Looking At Your Glass Half Empty
Excerpt from: Who’s REALLY Driving Your Bus?
By James O. Henman, Ph.D., Psychological Associates Press, 2003, pp. 215 – 218.
Nugget: It Is Wise To See The Glass Half Full, Rather Than Half Empty
If you see the glass half empty, there are several natural reactions you are likely to have – feeling bad about what is missing, resenting what is missing, getting defensive about what isn’t there. These reactions make it harder to enjoy what is in your glass. On the other hand, when you see your glass half full, there is a natural tendency to value what is in your glass, thus increasing the chances of enjoying it. This reaction naturally enhances your pleasure with what is in your glass.
The extreme of this difference comes when you see the glass that is filled to the half point as if it was totally full or totally empty. Some try so hard to be positive that they deny reality and focus only on the positive. I find most of these people have a strong, underlying fearful child inside, afraid to acknowledge any negative feelings for fear of breaking the dam, and starting a flood that may never end. At the other end of the continuum are those who see the half-filled glass as empty. If it isn’t perfect, forget it! It’s all or nothing for these folks. What feels most familiar to you? Notice deeply and share with me in your journal.
Some people take the stand that to be most realistic, you must adopt the half empty perspective as coming to grips with what has been lost. They say, “Take off your rose colored glasses and face facts!” The truth is that either describing the glass as half full or half empty is equally accurate. The real question is the cost/benefit of each perspective. Which generates contentment? Which works best? Do you recognize either of these patterns as being familiar? Share your reactions with me in your journal.
One subtle but powerful cost of survival mentality is the core feeling of scarcity that comes with this perspective. This core sense of scarcity filters everything. From this survival mentality it is natural to see your glass as half empty. It is also natural to feel anxious when things are going well (Second-Order feeling), because of previous experiences of getting your hopes up, only to be disappointed. It is very difficult to relax into becoming when everything feels like a test. These assumptions are affecting your ability to be chooser in your life.
The truth is that you can learn to develop a more constructive perspective by consciously attending to positive aspects of your daily experience. Think of it as building a muscle. Habits form from repeated experience, so practice, practice and more practice. Savoring what is in your glass not only allows you to increase your pleasure, others will tend to be drawn to you. This is not about faking it or wearing masks! It is about applying the Fundamental Principle of New Program: A growing commitment to the acceptance (acknowledgement) of Reality in the present. By giving yourself the permission to start where you are starting in the present, you can relax into enjoying the adventure of learning and growing. You can have fun with the clumsy, awkward feelings that are natural when learning something new, living consciously with your glass half full.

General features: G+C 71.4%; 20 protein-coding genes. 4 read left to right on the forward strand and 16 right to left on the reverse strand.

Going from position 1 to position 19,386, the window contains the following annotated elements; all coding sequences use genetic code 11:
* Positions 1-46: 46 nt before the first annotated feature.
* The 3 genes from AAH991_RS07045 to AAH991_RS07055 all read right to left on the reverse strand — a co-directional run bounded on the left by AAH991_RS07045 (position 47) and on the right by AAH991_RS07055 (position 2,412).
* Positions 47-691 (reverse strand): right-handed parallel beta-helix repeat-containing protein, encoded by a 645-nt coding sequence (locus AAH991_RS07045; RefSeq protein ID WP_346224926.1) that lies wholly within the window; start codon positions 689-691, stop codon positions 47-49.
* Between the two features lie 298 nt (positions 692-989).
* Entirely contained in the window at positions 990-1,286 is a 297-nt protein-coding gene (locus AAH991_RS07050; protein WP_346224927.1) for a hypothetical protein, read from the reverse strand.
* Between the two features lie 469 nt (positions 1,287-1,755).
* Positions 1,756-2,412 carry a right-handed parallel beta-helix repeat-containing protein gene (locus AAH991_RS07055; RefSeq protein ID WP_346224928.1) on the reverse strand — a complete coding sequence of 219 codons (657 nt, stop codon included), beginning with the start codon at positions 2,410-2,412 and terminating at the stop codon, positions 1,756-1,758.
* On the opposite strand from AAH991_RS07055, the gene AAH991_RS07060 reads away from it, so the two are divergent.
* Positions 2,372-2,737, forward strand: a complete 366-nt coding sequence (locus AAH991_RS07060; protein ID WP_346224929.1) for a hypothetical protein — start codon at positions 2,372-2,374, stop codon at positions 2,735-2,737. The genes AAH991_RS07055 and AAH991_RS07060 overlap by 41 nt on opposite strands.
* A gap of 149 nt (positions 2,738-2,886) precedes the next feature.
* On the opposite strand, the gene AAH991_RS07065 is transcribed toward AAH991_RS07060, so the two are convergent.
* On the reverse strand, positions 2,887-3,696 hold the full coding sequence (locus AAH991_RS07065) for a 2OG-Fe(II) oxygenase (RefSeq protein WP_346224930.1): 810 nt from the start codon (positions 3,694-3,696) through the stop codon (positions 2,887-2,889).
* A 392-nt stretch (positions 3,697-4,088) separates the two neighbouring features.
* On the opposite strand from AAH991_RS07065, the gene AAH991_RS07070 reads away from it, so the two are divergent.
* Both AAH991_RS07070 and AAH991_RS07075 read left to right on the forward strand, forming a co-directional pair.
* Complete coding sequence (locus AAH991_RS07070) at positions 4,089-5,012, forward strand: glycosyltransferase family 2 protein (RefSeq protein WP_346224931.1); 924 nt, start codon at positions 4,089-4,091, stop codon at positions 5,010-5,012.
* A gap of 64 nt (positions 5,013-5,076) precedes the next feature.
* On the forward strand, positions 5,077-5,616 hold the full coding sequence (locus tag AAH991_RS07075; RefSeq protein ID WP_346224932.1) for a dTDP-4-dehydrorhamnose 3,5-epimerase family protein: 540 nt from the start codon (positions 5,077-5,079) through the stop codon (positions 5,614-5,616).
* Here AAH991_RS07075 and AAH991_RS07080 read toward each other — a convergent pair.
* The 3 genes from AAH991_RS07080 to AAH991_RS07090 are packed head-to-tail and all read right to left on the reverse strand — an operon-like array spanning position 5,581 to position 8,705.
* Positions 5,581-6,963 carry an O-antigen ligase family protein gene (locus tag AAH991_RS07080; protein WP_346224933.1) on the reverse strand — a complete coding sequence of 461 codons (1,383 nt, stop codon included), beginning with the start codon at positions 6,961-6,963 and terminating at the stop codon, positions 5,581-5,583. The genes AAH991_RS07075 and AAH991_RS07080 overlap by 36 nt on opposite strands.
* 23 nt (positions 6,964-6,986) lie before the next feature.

As you practice this perspective it comes more easily and feels more natural. Don’t fall for the trap of believing the filter “That’s Just How I Am” (See Chapter Two). Some people are more naturally positive while others are more naturally negative. Both physiology and early conditioning play a part in where you are starting regarding your “normal” perspective of half full or half empty. Practice and a willingness to develop this perspective determine your future. It is not written in ink, but in pencil. What do you choose for your future?
People suffering from depression often develop a half-empty perspective toward life. They focus on what they don’t have, sure that things will turn out badly. They concentrate on the flaws in themselves and others, feeling robbed by life and resentful for what is missing in their lives. This attitude/perspective tends to be a turn-off to others, and damages their relationships. It actually keeps them from risking and taking chances to make healthy changes in their lives. Imagine what it would be like to come home from school with a report card of five “A’s” and one “B.” Many clients suffering from debilitating perfectionism share the experience of bringing such a report card home and having a parent say, “Why do you have this B,” with no acknowledgment of the A’s.
Although life experiences have affected your perspective up until now, from this point forward, you get to choose which elements you are going to notice. This is just like working any muscle to get it into shape. It is the process of developing a habit. The truth is that you can choose to begin noticing what is in your glass, and can choose to feel good about what you have at this moment.
This is not a denial of what is missing or painful about this moment, but rather a chance to apply the Serenity Prayer to the unwanted things, at the same time, appreciating and valuing the positive things. In the Serenity Prayer you are asking for the serenity to change what you can change, the freedom to release what you can’t change, and a growing wisdom to know the difference. This is where spirituality really comes alive. What is important and what is not? What are needs and what are wants? What assumptions are you bringing into your life? Reflect deeply on your ability to learn to see your glass half full, and share what you notice with me in your journal.